Detection of somatostatin receptors in human osteosarcoma

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Published on Thursday, 12 September 2013

Abstract

BACKGROUND: The location of osteosarcoma in the metaphysis as well as the age of the patients during the most rapid tumour growth suggest that factors related to skeletal growth are involved in the pathogenesis of this tumour. In this aspect this study aims to detect somatostatin receptors in human osteosarcomas and correlate this finding with the clinical outcome of the tumour.

PATIENTS AND METHODS: Immunohistochemical staining for the presence of somatostatin receptors as well as overall survival and disease free survival rates were retrospectively studied in twenty-nine osteosarcoma patients.

RESULTS: Four osteosarcomas with several aggressive biologic behaviour expressed somatostatin receptors. In these four young patients the event free rate was 0% and the overall survival rate was 50% at 4,3 years. In contrast the event free survival rate of the twenty-five patients with negative somatostatin receptor status was 72% with an overall survival rate of 76% at 4,3 years.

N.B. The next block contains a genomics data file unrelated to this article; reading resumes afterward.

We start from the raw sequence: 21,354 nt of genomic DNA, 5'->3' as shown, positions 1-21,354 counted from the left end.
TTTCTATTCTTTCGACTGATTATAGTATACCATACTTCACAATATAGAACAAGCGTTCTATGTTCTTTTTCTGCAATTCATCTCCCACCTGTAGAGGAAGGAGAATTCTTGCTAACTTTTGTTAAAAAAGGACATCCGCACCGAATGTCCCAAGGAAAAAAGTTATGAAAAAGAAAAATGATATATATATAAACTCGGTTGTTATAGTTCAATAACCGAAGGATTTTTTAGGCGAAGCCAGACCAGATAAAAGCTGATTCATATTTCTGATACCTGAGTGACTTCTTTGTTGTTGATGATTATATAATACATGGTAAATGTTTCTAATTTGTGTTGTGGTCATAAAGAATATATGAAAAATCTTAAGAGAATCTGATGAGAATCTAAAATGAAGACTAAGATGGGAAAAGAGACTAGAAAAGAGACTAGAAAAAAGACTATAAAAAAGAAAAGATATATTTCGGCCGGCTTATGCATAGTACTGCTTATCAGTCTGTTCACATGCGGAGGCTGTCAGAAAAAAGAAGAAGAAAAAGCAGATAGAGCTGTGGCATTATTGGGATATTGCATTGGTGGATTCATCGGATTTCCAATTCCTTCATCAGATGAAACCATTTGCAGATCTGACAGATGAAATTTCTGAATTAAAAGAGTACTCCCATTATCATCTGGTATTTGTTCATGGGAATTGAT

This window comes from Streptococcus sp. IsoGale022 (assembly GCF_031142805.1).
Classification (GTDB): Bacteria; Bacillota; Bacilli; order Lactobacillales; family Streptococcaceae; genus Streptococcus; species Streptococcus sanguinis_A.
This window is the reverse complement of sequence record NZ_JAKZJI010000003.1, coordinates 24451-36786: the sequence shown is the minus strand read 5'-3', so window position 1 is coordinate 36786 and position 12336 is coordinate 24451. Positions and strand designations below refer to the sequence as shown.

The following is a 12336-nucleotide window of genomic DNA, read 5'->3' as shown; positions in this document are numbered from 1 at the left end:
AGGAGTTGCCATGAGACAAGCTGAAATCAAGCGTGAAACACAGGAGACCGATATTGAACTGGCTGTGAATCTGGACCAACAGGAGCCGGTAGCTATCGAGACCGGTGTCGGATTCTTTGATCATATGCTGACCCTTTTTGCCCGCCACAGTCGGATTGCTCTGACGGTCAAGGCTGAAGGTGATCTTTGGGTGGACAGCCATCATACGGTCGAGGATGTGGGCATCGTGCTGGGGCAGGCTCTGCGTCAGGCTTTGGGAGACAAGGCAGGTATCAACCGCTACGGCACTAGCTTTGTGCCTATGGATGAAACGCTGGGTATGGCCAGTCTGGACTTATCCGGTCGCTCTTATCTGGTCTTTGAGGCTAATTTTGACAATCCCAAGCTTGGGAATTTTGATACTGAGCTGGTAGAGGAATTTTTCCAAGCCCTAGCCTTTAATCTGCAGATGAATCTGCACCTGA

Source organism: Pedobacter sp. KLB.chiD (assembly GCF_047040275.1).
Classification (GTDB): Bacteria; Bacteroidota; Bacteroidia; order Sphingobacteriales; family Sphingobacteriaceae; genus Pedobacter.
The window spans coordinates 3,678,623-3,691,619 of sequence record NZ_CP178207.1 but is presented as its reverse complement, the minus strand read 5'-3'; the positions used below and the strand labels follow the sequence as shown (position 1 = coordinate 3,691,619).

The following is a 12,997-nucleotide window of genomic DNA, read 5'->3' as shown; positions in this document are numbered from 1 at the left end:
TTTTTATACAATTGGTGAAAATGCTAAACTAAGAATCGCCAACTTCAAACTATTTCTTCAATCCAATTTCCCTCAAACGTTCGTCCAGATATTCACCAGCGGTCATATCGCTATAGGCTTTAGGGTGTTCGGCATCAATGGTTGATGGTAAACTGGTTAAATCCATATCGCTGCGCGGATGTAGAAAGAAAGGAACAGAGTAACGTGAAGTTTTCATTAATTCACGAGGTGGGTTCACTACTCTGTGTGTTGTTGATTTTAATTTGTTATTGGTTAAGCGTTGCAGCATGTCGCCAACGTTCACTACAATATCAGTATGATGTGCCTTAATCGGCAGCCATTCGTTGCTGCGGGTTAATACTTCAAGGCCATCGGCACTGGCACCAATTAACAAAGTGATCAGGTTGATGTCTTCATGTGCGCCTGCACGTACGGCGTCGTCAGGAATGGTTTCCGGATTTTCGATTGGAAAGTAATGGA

CONCLUSION: The present study demonstrates the existence of somatostatin receptors in human osteosarcoma. Tumours expressing somatostatin receptors seemed to be aggressive with a very low disease free and overall survival rate compared to osteosarcoma with negative receptor status.

 

 

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See also:

- Somatostatin in oncology, the overlooked evidences.